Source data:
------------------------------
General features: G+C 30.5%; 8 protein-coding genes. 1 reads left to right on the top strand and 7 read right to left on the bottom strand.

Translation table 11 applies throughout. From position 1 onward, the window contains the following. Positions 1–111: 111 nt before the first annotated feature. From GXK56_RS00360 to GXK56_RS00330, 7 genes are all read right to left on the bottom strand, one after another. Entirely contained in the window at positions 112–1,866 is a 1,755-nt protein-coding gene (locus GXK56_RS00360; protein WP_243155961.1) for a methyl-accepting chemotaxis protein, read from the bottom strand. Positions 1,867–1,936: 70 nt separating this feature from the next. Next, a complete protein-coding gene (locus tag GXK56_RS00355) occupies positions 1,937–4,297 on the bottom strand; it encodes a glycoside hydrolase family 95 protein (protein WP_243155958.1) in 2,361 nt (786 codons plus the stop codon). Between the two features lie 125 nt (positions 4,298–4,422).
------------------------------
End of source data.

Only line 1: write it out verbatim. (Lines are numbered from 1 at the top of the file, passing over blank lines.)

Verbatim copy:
General features: G+C 30.5%; 8 protein-coding genes. 1 reads left to right on the top strand and 7 read right to left on the bottom strand.